Goose Bumps for Sale!

Posted by on Jun 12, 2014 in Current Projects, Journal

Marketing our preservation work has always been a challenge. The stereotypical template for promoting architectural services is ill-fitted for historic buildings.

How can we communicate the intrinsic value of preserving historic buildings?

Most people are unable to articulate why they love old buildings and gravitate to them. That’s the core of the problem. The ‘why’ is rooted in their memories as an intangible tie to a physical experience there was never words for. What compels most of us is the unspoken connection to our tactile surroundings.

Recently an ancient metal fan, still in working condition, showed up at our house. It was found among the belongings of our grandmother who passed. What an odd contraption; the blades are so exposed, is it even safe?! But then… it was plugged in. The fan’s motor hummed to life, continuing its mid-rotation as the decades in storage vanished in a heartbeat, blowing papers in every direction. All five of us bustled around taking turns in front of it, each enjoying the breeze. Finally, after my third or fourth turn, I leaned in close and sung out a long buzzing “ahhhhhhhhhh,” the sound vibrating between the blades. That’s when our family’s romance with the fan began. Now that the novelty has worn, we quietly look forward to our personal breeze as the whirring announces it will be our turn again soon as the fan oscillates around the room. The odd thing is I don’t really remember fans; taken for granted they never made much of an impression, but when I sung to it the moment was so familiar.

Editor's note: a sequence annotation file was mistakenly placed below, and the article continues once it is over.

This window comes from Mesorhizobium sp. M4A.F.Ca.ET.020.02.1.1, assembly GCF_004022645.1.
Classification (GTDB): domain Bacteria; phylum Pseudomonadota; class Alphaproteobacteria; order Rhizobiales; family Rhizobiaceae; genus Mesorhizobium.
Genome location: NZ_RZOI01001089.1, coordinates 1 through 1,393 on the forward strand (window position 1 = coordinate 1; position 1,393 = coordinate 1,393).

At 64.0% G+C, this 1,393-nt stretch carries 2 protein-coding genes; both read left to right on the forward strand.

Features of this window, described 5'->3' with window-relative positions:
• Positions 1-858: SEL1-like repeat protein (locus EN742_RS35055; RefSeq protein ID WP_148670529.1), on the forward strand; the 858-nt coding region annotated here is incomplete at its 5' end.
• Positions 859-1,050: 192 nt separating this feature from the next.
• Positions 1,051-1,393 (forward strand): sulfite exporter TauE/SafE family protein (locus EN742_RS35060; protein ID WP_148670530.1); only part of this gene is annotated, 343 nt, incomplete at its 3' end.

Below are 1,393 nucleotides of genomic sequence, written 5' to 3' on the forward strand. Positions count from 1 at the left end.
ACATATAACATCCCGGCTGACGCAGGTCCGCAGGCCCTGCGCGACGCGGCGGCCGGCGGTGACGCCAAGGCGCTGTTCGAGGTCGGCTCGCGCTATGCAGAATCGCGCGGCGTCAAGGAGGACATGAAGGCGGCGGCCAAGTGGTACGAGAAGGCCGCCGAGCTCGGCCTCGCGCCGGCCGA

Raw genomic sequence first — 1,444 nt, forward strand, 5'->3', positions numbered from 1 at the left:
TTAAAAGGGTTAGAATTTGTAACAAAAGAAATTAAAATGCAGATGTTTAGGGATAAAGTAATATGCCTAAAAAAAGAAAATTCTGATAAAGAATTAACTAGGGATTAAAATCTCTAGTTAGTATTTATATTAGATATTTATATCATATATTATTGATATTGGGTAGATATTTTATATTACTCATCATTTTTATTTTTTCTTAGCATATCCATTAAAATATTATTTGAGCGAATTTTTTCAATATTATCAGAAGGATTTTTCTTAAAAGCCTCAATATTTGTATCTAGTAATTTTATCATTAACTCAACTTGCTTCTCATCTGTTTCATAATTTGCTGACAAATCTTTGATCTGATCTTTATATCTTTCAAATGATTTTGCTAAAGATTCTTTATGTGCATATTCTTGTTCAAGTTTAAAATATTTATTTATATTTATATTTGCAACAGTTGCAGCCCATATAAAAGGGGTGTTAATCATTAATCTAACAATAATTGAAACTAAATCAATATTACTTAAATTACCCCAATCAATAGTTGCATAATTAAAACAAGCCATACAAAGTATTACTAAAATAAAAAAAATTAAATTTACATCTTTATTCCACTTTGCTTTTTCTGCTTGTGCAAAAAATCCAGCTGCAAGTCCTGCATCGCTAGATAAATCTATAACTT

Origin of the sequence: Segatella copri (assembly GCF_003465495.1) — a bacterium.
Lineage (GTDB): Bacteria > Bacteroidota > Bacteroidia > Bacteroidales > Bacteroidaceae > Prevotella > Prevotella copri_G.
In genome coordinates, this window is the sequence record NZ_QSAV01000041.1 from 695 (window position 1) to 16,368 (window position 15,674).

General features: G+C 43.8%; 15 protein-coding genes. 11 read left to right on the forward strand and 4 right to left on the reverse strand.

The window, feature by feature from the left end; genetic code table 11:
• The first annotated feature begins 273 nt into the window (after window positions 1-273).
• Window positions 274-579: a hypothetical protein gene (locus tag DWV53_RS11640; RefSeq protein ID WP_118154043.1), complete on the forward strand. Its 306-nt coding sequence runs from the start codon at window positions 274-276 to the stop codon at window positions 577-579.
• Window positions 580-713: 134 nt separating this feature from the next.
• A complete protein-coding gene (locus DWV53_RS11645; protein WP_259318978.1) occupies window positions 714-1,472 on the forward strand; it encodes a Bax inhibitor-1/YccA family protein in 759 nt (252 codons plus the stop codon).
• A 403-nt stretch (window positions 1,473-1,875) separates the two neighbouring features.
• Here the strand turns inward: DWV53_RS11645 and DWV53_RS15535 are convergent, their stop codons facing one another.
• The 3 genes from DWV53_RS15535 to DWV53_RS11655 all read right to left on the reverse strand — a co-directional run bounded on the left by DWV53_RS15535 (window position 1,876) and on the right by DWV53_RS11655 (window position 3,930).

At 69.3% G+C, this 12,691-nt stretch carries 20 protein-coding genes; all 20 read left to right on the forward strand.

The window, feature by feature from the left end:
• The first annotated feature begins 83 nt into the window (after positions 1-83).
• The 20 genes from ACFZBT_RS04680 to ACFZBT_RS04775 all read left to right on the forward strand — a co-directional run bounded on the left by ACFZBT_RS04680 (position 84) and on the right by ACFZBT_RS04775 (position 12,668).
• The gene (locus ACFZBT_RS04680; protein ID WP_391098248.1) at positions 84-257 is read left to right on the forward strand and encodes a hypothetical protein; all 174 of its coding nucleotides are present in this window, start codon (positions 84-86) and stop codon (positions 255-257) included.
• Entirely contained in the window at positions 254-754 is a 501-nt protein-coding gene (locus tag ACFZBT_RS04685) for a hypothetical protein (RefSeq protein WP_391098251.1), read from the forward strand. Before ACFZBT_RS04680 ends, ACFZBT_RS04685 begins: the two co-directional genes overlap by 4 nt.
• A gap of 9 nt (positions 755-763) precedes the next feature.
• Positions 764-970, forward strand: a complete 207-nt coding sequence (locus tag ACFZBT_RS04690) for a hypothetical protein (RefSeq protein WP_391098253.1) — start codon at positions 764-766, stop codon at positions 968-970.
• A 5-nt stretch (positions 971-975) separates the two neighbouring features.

Historic buildings are like that. While undergoing restoration, we often work while the mechanical systems are off and all the windows are open. The building’s design for natural ventilation takes over and the breeze rushes through. We interact with each other differently. While talking we’ll shift towards the wind to keep our hair out of our eyes, hold our drawings a little tighter or pick up an object to use to help them stay flat. When it’s cold we’ll turn up our collars, and when we’re deep in the Texas heat we’ll adjust our construction hats as if resecuring their place, but really we’re letting the air run up the back of our necks to cool our heads; catch it just right and it will give you a chill. Nobody thinks about “power poses” or worries what body language is being communicated, instead there is an indistinct physical busyness in the way we move and interact. Good manners are naturally infused with the activities; heavy doors are held open because no one assumes a modern closer will catch them, and if you step aside out of a strong wind you’re also stepping out of the flow of traffic – all these subtle interactions with each other without ever talking about it.

A photograph cannot communicate the pulse of life that each historic building alone uniquely contributes to those who use it. The same kids, excited about the old fan above, recently attended the rededication of the Colorado County Courthouse. Their conversation afterwards is now just a memory: “Did you notice how all those people sang the National Anthem, like they really meant it? I could feel it vibrating my seat!”

And her little brother replied: “Yeah, I know! It gave me goose bumps!”

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